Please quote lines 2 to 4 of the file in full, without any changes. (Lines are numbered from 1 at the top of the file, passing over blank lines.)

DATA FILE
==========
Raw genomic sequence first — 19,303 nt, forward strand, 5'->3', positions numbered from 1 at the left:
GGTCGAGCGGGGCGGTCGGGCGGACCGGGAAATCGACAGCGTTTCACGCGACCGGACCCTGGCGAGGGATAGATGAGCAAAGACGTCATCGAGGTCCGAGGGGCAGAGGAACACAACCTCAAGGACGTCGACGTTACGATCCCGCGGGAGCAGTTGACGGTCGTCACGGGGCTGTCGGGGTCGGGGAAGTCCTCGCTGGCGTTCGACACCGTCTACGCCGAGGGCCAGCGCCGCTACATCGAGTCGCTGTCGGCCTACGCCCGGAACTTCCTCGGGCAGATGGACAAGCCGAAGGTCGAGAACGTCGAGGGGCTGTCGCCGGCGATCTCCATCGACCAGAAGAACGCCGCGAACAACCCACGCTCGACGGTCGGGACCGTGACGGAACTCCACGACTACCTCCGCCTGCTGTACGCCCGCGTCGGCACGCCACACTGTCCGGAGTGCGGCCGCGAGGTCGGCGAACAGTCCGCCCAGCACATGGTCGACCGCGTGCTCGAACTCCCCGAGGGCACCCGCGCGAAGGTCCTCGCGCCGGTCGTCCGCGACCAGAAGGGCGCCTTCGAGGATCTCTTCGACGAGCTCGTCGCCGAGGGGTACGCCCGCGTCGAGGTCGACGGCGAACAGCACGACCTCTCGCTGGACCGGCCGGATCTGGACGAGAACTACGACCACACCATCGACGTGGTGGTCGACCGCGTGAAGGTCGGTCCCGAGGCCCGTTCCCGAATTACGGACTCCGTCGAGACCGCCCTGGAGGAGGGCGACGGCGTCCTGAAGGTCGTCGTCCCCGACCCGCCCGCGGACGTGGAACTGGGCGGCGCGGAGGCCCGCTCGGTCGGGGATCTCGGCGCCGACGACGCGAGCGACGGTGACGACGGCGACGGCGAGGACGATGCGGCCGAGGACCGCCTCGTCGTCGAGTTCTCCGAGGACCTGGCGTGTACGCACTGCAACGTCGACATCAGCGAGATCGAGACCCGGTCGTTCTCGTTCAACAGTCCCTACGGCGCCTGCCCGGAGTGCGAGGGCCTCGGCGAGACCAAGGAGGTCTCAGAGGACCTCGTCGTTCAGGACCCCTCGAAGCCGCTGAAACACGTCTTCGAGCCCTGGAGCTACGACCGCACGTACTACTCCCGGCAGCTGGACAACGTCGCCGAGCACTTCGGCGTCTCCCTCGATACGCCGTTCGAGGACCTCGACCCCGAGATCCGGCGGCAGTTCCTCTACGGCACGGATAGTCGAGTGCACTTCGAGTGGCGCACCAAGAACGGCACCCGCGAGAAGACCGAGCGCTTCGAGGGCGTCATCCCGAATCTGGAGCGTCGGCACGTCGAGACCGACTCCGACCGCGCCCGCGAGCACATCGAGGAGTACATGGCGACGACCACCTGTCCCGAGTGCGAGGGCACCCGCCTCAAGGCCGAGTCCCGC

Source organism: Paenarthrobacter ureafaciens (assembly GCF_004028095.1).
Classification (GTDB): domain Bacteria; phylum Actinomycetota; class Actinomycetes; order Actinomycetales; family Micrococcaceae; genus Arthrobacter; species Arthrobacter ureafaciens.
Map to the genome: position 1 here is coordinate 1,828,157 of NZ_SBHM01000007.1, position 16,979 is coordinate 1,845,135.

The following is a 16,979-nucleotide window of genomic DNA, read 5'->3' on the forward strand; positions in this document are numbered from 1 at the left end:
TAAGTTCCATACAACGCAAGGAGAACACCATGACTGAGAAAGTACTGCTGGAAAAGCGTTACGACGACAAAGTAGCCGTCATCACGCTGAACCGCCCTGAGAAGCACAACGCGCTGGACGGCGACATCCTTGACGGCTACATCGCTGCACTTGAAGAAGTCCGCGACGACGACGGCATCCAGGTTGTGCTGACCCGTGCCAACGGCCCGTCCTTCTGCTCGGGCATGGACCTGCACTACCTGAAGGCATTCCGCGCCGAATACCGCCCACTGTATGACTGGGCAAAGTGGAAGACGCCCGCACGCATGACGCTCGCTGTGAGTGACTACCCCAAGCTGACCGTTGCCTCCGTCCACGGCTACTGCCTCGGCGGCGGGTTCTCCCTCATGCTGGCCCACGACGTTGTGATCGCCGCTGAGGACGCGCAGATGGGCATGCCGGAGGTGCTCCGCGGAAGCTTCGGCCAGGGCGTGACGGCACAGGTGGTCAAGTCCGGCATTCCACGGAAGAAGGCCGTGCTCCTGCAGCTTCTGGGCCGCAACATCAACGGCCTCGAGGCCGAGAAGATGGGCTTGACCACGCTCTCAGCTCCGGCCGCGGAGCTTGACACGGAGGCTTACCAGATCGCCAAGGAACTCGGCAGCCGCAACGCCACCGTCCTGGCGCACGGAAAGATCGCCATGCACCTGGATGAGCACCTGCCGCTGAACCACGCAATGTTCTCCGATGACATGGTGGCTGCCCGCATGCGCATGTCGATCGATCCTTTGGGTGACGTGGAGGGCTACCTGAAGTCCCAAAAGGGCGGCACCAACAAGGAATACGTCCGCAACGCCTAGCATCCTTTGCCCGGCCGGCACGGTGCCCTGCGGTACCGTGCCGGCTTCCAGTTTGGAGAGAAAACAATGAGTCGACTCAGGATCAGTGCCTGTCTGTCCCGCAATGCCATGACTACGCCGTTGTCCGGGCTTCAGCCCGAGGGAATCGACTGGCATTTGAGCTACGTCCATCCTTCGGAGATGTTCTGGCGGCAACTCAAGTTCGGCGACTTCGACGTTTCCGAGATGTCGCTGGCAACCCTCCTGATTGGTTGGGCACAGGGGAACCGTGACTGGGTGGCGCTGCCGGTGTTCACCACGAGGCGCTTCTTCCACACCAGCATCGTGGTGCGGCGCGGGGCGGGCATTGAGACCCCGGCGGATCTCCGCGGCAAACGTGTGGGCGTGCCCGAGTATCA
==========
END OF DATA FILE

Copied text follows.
GGTCGAGCGGGGCGGTCGGGCGGACCGGGAAATCGACAGCGTTTCACGCGACCGGACCCTGGCGAGGGATAGATGAGCAAAGACGTCATCGAGGTCCGAGGGGCAGAGGAACACAACCTCAAGGACGTCGACGTTACGATCCCGCGGGAGCAGTTGACGGTCGTCACGGGGCTGTCGGGGTCGGGGAAGTCCTCGCTGGCGTTCGACACCGTCTACGCCGAGGGCCAGCGCCGCTACATCGAGTCGCTGTCGGCCTACGCCCGGAACTTCCTCGGGCAGATGGACAAGCCGAAGGTCGAGAACGTCGAGGGGCTGTCGCCGGCGATCTCCATCGACCAGAAGAACGCCGCGAACAACCCACGCTCGACGGTCGGGACCGTGACGGAACTCCACGACTACCTCCGCCTGCTGTACGCCCGCGTCGGCACGCCACACTGTCCGGAGTGCGGCCGCGAGGTCGGCGAACAGTCCGCCCAGCACATGGTCGACCGCGTGCTCGAACTCCCCGAGGGCACCCGCGCGAAGGTCCTCGCGCCGGTCGTCCGCGACCAGAAGGGCGCCTTCGAGGATCTCTTCGACGAGCTCGTCGCCGAGGGGTACGCCCGCGTCGAGGTCGACGGCGAACAGCACGACCTCTCGCTGGACCGGCCGGATCTGGACGAGAACTACGACCACACCATCGACGTGGTGGTCGACCGCGTGAAGGTCGGTCCCGAGGCCCGTTCCCGAATTACGGACTCCGTCGAGACCGCCCTGGAGGAGGGCGACGGCGTCCTGAAGGTCGTCGTCCCCGACCCGCCCGCGGACGTGGAACTGGGCGGCGCGGAGGCCCGCTCGGTCGGGGATCTCGGCGCCGACGACGCGAGCGACGGTGACGACGGCGACGGCGAGGACGATGCGGCCGAGGACCGCCTCGTCGTCGAGTTCTCCGAGGACCTGGCGTGTACGCACTGCAACGTCGACATCAGCGAGATCGAGACCCGGTCGTTCTCGTTCAACAGTCCCTACGGCGCCTGCCCGGAGTGCGAGGGCCTCGGCGAGACCAAGGAGGTCTCAGAGGACCTCGTCGTTCAGGACCCCTCGAAGCCGCTGAAACACGTCTTCGAGCCCTGGAGCTACGACCGCACGTACTACTCCCGGCAGCTGGACAACGTCGCCGAGCACTTCGGCGTCTCCCTCGATACGCCGTTCGAGGACCTCGACCCCGAGATCCGGCGGCAGTTCCTCTACGGCACGGATAGTCGAGTGCACTTCGAGTGGCGCACCAAGAACGGCACCCGCGAGAAGACCGAGCGCTTCGAGGGCGTCATCCCGAATCTGGAGCGTCGGCACGTCGAGACCGACTCCGACCGCGCCCGCGAGCACATCGAGGAGTACATGGCGACGACCACCTGTCCCGAGTGCGAGGGCACCCGCCTCAAGGCCGAGTCCCGC

Source organism: Paenarthrobacter ureafaciens (assembly GCF_004028095.1).
Classification (GTDB): domain Bacteria; phylum Actinomycetota; class Actinomycetes; order Actinomycetales; family Micrococcaceae; genus Arthrobacter; species Arthrobacter ureafaciens.